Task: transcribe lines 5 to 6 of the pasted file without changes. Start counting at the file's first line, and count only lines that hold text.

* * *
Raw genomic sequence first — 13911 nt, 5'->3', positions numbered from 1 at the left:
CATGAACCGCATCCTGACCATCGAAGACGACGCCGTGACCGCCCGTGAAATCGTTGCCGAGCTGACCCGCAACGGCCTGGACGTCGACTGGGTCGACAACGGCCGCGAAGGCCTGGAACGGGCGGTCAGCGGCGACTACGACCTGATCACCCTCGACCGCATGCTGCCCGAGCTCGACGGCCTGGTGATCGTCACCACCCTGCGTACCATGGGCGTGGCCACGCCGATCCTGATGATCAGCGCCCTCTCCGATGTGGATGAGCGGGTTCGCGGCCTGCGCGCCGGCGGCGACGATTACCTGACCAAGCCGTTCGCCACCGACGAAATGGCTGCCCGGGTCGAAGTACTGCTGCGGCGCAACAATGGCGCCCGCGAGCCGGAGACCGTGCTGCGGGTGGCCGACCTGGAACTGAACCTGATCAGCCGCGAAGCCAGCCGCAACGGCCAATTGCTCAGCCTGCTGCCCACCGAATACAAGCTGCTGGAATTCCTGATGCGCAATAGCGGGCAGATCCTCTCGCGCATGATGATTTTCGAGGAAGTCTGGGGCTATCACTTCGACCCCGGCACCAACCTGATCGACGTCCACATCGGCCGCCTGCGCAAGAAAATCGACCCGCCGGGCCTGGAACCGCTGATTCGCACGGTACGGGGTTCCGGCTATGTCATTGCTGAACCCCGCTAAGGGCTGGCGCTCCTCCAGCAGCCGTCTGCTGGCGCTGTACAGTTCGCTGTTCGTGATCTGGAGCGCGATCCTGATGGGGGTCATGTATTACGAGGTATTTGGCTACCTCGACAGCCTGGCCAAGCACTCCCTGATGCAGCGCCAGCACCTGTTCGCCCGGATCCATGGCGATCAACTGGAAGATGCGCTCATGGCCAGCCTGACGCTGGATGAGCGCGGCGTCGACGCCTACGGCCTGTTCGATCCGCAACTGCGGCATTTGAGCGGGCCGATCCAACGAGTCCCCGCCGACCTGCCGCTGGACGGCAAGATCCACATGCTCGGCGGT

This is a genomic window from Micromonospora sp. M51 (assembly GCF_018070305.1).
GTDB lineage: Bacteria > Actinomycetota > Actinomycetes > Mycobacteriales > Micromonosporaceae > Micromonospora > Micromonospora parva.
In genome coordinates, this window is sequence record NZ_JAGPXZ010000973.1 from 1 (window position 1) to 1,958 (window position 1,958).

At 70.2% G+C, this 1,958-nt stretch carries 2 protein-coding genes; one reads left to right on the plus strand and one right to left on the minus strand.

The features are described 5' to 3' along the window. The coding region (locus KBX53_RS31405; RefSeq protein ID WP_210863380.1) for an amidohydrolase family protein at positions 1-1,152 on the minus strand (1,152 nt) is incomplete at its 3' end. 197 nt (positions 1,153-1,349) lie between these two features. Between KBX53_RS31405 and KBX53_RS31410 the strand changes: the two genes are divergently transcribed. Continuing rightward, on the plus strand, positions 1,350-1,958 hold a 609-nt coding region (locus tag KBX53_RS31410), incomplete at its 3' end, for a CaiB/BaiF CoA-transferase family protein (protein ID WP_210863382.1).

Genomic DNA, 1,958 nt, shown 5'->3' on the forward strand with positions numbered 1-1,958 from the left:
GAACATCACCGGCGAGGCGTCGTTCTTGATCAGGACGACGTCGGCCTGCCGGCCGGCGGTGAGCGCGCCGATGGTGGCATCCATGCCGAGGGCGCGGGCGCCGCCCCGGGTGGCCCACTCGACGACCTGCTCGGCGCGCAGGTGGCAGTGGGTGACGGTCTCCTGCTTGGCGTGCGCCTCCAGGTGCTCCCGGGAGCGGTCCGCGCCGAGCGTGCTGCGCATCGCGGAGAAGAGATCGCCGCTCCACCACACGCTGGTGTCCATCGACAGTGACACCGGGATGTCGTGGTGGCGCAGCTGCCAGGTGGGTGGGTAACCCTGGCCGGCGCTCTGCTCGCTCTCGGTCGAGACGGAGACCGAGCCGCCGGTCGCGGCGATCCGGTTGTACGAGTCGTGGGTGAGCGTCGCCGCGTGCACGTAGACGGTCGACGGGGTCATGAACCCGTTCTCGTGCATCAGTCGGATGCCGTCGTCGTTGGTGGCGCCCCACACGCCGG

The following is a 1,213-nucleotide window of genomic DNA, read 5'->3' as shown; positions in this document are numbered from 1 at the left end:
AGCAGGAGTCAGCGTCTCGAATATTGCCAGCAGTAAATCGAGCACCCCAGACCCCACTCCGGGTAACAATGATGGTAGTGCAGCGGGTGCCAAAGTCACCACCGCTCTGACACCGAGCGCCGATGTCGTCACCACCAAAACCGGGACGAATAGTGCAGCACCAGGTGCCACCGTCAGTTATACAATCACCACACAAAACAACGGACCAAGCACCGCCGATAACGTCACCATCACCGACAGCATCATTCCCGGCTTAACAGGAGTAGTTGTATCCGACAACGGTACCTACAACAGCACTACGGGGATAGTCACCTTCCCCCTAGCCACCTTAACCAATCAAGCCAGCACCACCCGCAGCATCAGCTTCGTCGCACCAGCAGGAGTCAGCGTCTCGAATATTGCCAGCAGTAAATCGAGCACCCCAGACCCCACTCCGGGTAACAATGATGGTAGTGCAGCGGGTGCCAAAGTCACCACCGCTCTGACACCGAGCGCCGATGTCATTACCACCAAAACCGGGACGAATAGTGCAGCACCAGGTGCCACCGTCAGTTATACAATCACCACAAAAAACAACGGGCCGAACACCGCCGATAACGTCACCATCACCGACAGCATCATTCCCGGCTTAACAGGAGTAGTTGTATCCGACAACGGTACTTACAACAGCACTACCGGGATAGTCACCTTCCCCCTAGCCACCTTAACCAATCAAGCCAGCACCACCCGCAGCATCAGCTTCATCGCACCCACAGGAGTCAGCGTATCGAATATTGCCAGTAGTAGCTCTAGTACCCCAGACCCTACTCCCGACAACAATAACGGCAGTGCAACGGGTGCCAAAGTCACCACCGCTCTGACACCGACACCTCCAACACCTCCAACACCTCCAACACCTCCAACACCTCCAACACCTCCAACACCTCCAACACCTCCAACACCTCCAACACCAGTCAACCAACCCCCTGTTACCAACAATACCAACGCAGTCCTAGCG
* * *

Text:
In genome coordinates, this window is sequence record NZ_JAGPXZ010000973.1 from 1 (window position 1) to 1,958 (window position 1,958).

At 70.2% G+C, this 1,958-nt stretch carries 2 protein-coding genes; one reads left to right on the plus strand and one right to left on the minus strand.